TRAVEL EXPENSE BREAKDOWN
One thing I don’t talk about very much is the actual cost of traveling. There are endless resources online to help budget and estimate the costs of certain destinations, and I don’t feel that I can bring a lot of new information to the table. Even so, I do keep track of my spending on each trip (some better than others) and I thought it would be worthwhile to share a breakdown of my typical expenses when I'm on the road. I'm sure people are curious (I would be), and also to show how attainable travel can be.
I don’t give myself an actual budget for each trip. I budget and save when I’m not traveling, so that I don’t have to worry or limit myself when I’m gone. I do however try my hardest to keep my big expenses down, mainly airfare and lodging. I do a lot of research and spend time and energy figuring out ways to keep these initial costs low. It’s actually fun for me, and I treat it like a game or challenge. I don’t always succeed, but at least I know I tried.
Let’s take my recent trip to Washington, D.C. for example. It was a short trip so I can easily go through my expenses without boring you with too much info and numbers. I flew into the city early on a Saturday and left late Tuesday leaving me almost four full days in the city. Below is a breakdown of every penny that I spent, including tips. For an overview of what I did while there, check out this post.
FLIGHT- Citi Thank You Points 8,088 (equivalent to $102)
I flew from New Orleans (MSY) into Reagan (DCA) on a non-stop flight. It was a quick and painless experience, albeit a little early in the morning. I found a really affordable one-way flight through Citibank’s travel portal, and booked it using my Citi Thank You Points. Therefore, it cost me nothing.
From Washington, D.C. (IAD) I flew into Lisbon (LIS), so the transportation cost isn’t quite the same as someone with a round-trip ticket to and from the city. You can always double my initial flight cost to get a rough estimate. My actual flight out was a one-stop one-way flight to Lisbon using 30K United award miles and $5.60 in taxes. I then upgraded to Economy Plus for $119. In my opinion, money well spent.
I could have saved money by using some other form of transportation to and from the airport to my lodging, but you just can’t beat the convenience of Uber. I’m not a fan of navigating a new city’s public transport systems with my luggage in tow. I rather spend a little more money, and arrive in a good mood.
My host gave me a SmarTrip card to use on the metro during my stay. I just loaded it with money at the station, and I was good to go. It also worked on buses, but I stuck to the subway system and my own two feet.
AirBNB- CapitalOne Points 23,000, $365
I stayed in an AirBNB outside of the main tourist area of the city in Mt. Pleasant. If you want to be super close to all of the big attractions then it will cost you much more. The house was in walking distance to a metro station (Columbia Heights) and the National Zoo. I used the metro everyday. The home where I stayed functioned as a typical BNB with every room being rented, and a small breakfast included in the rate. I stayed in a large corner room with a shared bathroom. If I can help it, I prefer to stay in a place that offers breakfast. In addition to the savings in food costs, it adds a few hours onto my day. I won’t miss a free breakfast, so it usually forces me to get up, shower, and be down for breakfast before 8:30am.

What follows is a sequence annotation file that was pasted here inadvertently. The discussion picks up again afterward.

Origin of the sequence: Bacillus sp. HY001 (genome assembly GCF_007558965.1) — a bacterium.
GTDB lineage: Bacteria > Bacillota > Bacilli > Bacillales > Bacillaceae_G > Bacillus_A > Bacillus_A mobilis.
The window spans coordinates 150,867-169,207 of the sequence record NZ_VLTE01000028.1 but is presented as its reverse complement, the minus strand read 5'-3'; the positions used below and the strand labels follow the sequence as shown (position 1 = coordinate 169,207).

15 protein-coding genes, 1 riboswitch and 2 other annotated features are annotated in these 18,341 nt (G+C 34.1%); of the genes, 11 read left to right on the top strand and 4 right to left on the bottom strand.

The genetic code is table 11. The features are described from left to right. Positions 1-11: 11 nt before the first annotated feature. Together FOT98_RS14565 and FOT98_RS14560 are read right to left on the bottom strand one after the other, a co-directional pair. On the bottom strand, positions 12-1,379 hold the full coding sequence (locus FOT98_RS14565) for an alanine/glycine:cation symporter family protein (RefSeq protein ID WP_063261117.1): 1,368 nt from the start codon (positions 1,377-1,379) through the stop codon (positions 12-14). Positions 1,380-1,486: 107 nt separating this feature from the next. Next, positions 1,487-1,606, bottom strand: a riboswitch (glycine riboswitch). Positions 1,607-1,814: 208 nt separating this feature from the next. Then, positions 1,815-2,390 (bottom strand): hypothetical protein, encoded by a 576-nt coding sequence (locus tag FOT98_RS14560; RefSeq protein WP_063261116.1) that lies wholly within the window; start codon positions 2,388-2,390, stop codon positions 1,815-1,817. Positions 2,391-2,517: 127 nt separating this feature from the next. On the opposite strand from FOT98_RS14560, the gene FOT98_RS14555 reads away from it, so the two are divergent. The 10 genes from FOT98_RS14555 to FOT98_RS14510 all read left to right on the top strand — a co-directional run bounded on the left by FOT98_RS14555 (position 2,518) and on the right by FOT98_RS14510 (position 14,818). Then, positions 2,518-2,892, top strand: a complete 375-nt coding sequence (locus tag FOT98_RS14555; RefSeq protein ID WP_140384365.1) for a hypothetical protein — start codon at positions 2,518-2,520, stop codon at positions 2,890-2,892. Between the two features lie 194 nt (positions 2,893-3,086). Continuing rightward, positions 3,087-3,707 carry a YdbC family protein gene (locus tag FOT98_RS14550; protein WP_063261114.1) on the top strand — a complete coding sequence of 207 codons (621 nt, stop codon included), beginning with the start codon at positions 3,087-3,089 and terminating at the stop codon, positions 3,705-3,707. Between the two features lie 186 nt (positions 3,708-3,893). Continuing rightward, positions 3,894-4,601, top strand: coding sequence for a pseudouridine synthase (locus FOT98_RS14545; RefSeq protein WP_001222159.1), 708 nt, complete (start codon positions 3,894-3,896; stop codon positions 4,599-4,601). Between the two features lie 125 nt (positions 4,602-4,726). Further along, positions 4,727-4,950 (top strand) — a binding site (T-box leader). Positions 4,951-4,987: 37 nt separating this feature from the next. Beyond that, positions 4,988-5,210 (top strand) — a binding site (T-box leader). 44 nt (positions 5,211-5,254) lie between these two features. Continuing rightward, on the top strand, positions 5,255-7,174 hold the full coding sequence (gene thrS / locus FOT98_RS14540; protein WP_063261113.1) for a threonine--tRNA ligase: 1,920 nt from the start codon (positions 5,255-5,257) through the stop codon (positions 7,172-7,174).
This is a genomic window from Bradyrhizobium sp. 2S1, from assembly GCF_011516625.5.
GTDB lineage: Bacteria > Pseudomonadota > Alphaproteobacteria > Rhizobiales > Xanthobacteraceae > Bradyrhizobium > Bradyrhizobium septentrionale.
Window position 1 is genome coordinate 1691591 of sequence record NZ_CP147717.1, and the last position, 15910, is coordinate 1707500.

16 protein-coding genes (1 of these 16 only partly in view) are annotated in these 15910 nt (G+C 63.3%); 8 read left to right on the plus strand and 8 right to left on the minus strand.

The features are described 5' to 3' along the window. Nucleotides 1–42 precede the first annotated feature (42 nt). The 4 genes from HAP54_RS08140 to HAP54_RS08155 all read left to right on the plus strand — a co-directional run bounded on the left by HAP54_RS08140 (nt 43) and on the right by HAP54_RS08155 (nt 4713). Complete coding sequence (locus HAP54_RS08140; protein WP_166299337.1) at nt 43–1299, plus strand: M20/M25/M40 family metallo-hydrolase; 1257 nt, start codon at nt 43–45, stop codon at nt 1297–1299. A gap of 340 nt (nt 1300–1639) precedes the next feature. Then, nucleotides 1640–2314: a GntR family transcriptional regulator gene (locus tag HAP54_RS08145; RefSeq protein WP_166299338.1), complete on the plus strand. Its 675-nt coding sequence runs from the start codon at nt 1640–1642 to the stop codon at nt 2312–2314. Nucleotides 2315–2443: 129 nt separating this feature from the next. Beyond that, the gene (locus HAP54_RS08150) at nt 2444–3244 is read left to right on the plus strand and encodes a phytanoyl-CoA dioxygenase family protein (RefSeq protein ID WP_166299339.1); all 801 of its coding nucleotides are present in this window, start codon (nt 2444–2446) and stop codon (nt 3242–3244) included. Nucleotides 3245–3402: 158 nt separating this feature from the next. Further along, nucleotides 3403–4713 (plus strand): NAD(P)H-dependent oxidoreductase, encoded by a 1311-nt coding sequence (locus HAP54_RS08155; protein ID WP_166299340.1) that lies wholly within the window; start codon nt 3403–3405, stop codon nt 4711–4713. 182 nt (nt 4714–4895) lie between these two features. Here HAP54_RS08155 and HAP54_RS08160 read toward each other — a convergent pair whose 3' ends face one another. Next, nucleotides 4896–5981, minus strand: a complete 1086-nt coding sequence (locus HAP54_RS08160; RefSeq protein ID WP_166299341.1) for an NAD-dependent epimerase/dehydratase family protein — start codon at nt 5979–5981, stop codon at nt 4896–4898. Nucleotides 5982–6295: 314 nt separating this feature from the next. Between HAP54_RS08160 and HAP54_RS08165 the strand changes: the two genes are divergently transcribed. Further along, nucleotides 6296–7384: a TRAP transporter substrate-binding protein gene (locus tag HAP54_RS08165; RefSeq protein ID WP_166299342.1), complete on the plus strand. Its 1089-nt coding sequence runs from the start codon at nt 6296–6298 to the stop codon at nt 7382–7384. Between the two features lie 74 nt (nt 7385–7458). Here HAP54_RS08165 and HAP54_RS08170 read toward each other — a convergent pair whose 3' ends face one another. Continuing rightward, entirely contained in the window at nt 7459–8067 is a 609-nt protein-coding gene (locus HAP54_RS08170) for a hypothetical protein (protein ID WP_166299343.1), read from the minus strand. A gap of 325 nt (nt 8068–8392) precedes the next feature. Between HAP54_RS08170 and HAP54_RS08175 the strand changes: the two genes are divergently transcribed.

The total cost for my lodging was $365 for three nights, but I used the CapitalOne Purchase Eraser (CapitalOne Venture credit card) feature and points to credit the charge.
Since I was traveling solo, I was able to keep my food costs down without much effort. This is not always the case, and my food expenses vary a lot between destinations. For this trip though, breakfast was included in my room rate, and I didn’t go out to nice restaurants or drinking which helped to keep my expenses down. I feel more comfortable eating in small cafes when I’m solo, and they tend to be cheaper by comparison.
MUSEUM DONATIONS $6
One of the great things about visiting Washington, D.C. is that all of the national museums are admission free, in addition to all of the memorials, parks, and gardens. This makes it a really affordable vacation, especially if you have a few kids in tow. My only expenses incurred were suggested donations at the Textile Museum and the National Zoo.
Years ago I started picking up a book in each city/country I visit, and D.C. was no different. Here I bought a book detailing the history of the Library of Congress for my collection. Since my trip was continuing on to Europe and I would have to carry everything I bought, any other shopping was off the table.
For a whopping $201.90 I was able to spend an extended weekend in a popular U.S. city (not including the extra $124.60 for my flight to Lisbon). Someone check my math, because my skills are sub-par at best. This comes out to $50 + change a day, which is typical for me. Also note that I spent 40 bucks on a book. There are some people that travel for much less, but for the level of comfort that I prefer this is my norm. Of course it goes without saying that a family of four would cost a bit more, but with some effort it’s still an attainable vacation. I can also tell you that my trip to Portugal was not this cheap. Once alcohol and long dinners come into the mix, my expenses naturally go up. I'll open the floor for questions now...